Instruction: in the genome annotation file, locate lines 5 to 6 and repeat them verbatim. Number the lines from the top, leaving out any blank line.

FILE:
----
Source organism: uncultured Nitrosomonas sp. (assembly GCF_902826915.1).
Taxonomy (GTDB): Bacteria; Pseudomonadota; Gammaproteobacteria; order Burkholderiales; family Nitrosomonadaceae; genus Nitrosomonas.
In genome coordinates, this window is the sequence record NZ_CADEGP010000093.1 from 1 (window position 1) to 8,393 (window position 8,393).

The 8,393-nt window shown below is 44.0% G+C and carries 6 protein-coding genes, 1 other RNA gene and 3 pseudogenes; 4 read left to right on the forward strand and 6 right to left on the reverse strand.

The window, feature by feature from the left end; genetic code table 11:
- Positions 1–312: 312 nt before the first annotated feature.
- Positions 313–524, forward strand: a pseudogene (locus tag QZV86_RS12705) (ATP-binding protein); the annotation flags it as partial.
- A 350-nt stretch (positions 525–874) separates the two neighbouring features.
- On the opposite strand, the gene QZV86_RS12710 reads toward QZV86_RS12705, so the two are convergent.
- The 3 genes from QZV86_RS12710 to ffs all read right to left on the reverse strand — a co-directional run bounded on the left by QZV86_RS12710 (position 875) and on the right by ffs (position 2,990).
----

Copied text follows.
The window, feature by feature from the left end; genetic code table 11:
- Positions 1–312: 312 nt before the first annotated feature.